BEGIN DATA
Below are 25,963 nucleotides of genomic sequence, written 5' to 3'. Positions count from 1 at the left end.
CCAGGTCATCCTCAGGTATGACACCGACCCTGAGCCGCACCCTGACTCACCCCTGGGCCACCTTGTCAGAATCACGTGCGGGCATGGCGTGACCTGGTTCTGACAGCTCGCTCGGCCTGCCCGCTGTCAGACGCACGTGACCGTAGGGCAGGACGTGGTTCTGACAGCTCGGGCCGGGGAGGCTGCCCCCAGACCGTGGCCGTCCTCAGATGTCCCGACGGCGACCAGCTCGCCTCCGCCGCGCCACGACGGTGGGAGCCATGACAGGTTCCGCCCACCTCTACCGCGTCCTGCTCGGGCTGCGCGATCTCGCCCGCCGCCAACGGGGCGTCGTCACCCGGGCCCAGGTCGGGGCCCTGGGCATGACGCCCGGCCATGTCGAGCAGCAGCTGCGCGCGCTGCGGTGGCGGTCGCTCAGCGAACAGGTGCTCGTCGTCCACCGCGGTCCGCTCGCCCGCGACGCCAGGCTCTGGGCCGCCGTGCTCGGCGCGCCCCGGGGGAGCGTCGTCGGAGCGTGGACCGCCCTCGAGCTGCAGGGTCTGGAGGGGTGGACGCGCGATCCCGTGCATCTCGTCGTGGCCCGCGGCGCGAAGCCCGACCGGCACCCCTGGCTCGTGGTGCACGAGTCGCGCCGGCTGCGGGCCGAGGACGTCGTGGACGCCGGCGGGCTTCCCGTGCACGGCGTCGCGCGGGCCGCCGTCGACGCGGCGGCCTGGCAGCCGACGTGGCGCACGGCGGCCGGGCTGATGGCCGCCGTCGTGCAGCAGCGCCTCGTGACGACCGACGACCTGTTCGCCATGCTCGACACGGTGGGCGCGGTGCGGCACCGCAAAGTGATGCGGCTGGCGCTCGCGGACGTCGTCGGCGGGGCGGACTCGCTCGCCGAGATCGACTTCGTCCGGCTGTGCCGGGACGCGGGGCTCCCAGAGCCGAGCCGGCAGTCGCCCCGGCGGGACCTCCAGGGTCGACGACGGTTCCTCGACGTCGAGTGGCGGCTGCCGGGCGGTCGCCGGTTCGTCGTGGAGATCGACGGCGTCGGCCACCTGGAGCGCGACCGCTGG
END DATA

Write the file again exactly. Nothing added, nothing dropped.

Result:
Below are 25,963 nucleotides of genomic sequence, written 5' to 3'. Positions count from 1 at the left end.
CCAGGTCATCCTCAGGTATGACACCGACCCTGAGCCGCACCCTGACTCACCCCTGGGCCACCTTGTCAGAATCACGTGCGGGCATGGCGTGACCTGGTTCTGACAGCTCGCTCGGCCTGCCCGCTGTCAGACGCACGTGACCGTAGGGCAGGACGTGGTTCTGACAGCTCGGGCCGGGGAGGCTGCCCCCAGACCGTGGCCGTCCTCAGATGTCCCGACGGCGACCAGCTCGCCTCCGCCGCGCCACGACGGTGGGAGCCATGACAGGTTCCGCCCACCTCTACCGCGTCCTGCTCGGGCTGCGCGATCTCGCCCGCCGCCAACGGGGCGTCGTCACCCGGGCCCAGGTCGGGGCCCTGGGCATGACGCCCGGCCATGTCGAGCAGCAGCTGCGCGCGCTGCGGTGGCGGTCGCTCAGCGAACAGGTGCTCGTCGTCCACCGCGGTCCGCTCGCCCGCGACGCCAGGCTCTGGGCCGCCGTGCTCGGCGCGCCCCGGGGGAGCGTCGTCGGAGCGTGGACCGCCCTCGAGCTGCAGGGTCTGGAGGGGTGGACGCGCGATCCCGTGCATCTCGTCGTGGCCCGCGGCGCGAAGCCCGACCGGCACCCCTGGCTCGTGGTGCACGAGTCGCGCCGGCTGCGGGCCGAGGACGTCGTGGACGCCGGCGGGCTTCCCGTGCACGGCGTCGCGCGGGCCGCCGTCGACGCGGCGGCCTGGCAGCCGACGTGGCGCACGGCGGCCGGGCTGATGGCCGCCGTCGTGCAGCAGCGCCTCGTGACGACCGACGACCTGTTCGCCATGCTCGACACGGTGGGCGCGGTGCGGCACCGCAAAGTGATGCGGCTGGCGCTCGCGGACGTCGTCGGCGGGGCGGACTCGCTCGCCGAGATCGACTTCGTCCGGCTGTGCCGGGACGCGGGGCTCCCAGAGCCGAGCCGGCAGTCGCCCCGGCGGGACCTCCAGGGTCGACGACGGTTCCTCGACGTCGAGTGGCGGCTGCCGGGCGGTCGCCGGTTCGTCGTGGAGATCGACGGCGTCGGCCACCTGGAGCGCGACCGCTGG